Vicki Hartley, chair of NFP Dress for Success, which helps women return to work, is concerned by the impact of the rising incidence of domestic violence.
Back in the 1960s, my mum was one of the first female police officers in the Yorkshire police force and I’d always been raised to believe women can do anything. So it was a shock when I started out in the 1990s as an auditor at a chartered accountancy practice in London. It was a very male-dominated environment and we were told women couldn’t wear trousers. In my third year, one of our team wore a pair of culottes to an audit. It looked like a skirt, but not quite, and the client complained. Can you imagine? Later, as the youngest female assistant manager, I was told I’d never become a partner because I was going to leave to have babies. That was when I decided my career path didn’t rest there.
I switched to investment banking, first working at UBS in the equities market area, where I qualified as a derivatives and futures trader. I liked the complexity — the numbers and working with smart people. There was lots of yelling, but I didn’t find that too bad because as an auditor, I’d grown fairly thick skin and was used to defending my opinions.
I moved on to work in the derivatives area of Deutsche Bank. After three years, I thought, “This is not for me anymore.” I decided to go to Australia.
I touched down in Cairns during the 2000 Olympics and spent a couple of months working my way down the coast as a backpacker. When I reached Sydney, I made a deal with myself that I’d make a decision towards the end of the six to nine months whether or not I’d stay. I found a job at QBE where I got really good mentoring and training.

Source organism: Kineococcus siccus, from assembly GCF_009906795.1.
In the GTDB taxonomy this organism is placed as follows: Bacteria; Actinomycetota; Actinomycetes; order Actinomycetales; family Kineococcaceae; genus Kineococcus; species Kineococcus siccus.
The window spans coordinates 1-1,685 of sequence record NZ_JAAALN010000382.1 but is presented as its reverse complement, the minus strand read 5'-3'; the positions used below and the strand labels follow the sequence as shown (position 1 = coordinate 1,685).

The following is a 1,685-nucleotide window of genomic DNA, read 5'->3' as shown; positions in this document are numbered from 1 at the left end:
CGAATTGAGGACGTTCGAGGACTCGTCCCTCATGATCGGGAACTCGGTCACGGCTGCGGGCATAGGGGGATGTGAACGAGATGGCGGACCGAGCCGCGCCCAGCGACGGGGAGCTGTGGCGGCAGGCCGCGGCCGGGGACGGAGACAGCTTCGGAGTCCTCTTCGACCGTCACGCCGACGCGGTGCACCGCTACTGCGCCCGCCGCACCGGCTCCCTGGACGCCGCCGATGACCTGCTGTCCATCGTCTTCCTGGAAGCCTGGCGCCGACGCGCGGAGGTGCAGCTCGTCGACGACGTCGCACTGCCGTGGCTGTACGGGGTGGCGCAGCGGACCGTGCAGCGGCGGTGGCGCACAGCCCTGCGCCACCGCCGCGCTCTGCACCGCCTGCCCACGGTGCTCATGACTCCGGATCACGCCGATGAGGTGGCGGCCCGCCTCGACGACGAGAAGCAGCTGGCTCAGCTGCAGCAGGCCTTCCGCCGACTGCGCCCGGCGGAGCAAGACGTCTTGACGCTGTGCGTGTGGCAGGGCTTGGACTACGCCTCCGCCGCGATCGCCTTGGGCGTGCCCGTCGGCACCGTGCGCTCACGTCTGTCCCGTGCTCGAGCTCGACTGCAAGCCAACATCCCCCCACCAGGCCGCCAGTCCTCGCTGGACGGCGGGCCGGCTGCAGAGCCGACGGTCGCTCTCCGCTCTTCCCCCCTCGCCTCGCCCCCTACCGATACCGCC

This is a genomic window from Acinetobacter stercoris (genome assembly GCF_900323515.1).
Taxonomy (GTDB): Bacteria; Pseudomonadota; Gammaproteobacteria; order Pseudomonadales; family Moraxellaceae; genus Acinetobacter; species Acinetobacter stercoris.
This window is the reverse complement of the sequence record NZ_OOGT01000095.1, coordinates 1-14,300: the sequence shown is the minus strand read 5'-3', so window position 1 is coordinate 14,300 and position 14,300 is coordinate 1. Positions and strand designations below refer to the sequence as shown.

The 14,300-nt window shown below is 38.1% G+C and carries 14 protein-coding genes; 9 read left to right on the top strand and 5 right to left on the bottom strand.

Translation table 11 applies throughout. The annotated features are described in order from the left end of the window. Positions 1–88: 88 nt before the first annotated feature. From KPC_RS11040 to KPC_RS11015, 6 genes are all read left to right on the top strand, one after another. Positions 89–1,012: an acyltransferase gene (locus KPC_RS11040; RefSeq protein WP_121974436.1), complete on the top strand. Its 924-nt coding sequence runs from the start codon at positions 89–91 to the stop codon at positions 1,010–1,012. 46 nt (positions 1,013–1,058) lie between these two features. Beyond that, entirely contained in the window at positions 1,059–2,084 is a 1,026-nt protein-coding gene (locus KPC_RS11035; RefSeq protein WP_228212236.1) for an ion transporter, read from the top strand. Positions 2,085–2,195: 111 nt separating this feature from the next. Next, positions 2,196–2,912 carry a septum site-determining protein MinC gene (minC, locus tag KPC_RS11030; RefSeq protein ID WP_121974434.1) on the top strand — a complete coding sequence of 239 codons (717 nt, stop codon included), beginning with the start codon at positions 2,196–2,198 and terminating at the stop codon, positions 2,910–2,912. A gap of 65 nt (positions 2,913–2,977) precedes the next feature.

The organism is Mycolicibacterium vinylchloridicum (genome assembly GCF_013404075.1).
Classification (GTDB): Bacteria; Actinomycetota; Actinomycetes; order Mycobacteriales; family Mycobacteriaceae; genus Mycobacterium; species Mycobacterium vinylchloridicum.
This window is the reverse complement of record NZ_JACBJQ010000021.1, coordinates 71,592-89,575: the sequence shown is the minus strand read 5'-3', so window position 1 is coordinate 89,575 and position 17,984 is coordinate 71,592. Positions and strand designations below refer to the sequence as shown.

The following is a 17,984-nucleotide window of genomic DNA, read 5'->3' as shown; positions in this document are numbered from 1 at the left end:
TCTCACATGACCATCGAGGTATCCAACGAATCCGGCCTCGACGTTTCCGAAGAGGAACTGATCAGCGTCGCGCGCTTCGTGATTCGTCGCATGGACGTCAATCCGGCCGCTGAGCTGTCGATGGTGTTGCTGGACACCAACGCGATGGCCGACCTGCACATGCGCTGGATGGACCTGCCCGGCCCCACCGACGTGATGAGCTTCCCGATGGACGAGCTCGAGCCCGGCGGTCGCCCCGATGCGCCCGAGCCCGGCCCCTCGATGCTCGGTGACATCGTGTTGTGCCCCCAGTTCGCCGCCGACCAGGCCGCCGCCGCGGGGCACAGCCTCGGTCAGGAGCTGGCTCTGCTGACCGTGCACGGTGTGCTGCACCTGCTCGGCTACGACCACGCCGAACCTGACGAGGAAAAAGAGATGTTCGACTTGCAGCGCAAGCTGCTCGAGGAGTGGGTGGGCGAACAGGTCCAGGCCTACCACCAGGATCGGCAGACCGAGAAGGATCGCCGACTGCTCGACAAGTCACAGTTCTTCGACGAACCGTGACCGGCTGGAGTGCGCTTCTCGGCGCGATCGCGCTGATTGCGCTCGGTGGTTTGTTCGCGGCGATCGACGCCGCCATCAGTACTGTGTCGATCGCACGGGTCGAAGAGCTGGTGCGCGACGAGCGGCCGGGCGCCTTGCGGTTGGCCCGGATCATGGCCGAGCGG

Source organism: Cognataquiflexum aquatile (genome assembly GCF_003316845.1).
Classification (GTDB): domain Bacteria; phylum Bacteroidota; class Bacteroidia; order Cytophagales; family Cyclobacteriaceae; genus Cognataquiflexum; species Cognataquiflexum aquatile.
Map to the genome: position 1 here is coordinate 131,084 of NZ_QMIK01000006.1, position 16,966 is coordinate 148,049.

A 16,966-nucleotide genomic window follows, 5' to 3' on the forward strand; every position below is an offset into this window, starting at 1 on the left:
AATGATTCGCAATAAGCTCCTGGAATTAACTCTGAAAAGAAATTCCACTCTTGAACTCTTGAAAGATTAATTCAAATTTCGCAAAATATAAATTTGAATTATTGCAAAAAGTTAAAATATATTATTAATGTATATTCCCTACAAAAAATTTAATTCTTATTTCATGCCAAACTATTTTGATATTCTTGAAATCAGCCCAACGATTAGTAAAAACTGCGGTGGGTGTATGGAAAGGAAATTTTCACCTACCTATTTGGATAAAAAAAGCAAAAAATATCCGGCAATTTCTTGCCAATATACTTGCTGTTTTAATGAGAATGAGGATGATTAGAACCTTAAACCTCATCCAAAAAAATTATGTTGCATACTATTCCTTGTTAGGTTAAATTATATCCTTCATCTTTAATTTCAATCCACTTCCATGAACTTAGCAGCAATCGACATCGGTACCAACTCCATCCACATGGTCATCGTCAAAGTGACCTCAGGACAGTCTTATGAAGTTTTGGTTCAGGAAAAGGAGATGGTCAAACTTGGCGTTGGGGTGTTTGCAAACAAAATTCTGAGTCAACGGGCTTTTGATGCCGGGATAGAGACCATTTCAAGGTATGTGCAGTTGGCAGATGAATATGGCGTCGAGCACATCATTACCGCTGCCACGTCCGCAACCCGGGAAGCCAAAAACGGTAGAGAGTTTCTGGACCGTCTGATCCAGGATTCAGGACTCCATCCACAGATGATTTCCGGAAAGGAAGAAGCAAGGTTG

Then I worked in a senior finance role at Challenger for nine years. They asked me to do the AICD Company Directors Course because they wanted me to sit as an executive director on some of the subsidiary boards — property and infrastructure trusts, shopping centres, a finance company and a wind farm. The course material provided a useful toolkit to challenge some of the other directors and highlight why it was my responsibility to do so, even though this wasn’t always popular.
When I left Challenger, I was preparing to become a full-time company director, but many of the people interviewing me were male, and much older. I felt like they were looking for that token female. I didn’t get the feeling that if I was appointed I would actually be listened to. Luckily, I was approached to become the CFO of an impressive fintech called Lendi. I was inspired by the founders of the organisation and really wanted to get that “C” on my CV — to have a C-Suite role. Finishing up in the Lendi role coincided with the Dress for Success CEO’s maternity leave, so I took that on for six months, so I could add CEO to my CFO.
Rising rates of domestic violence during lockdown are a huge concern. Up to one in 10 Australian women who are in a relationship have experienced domestic violence during the pandemic.
Danger in the home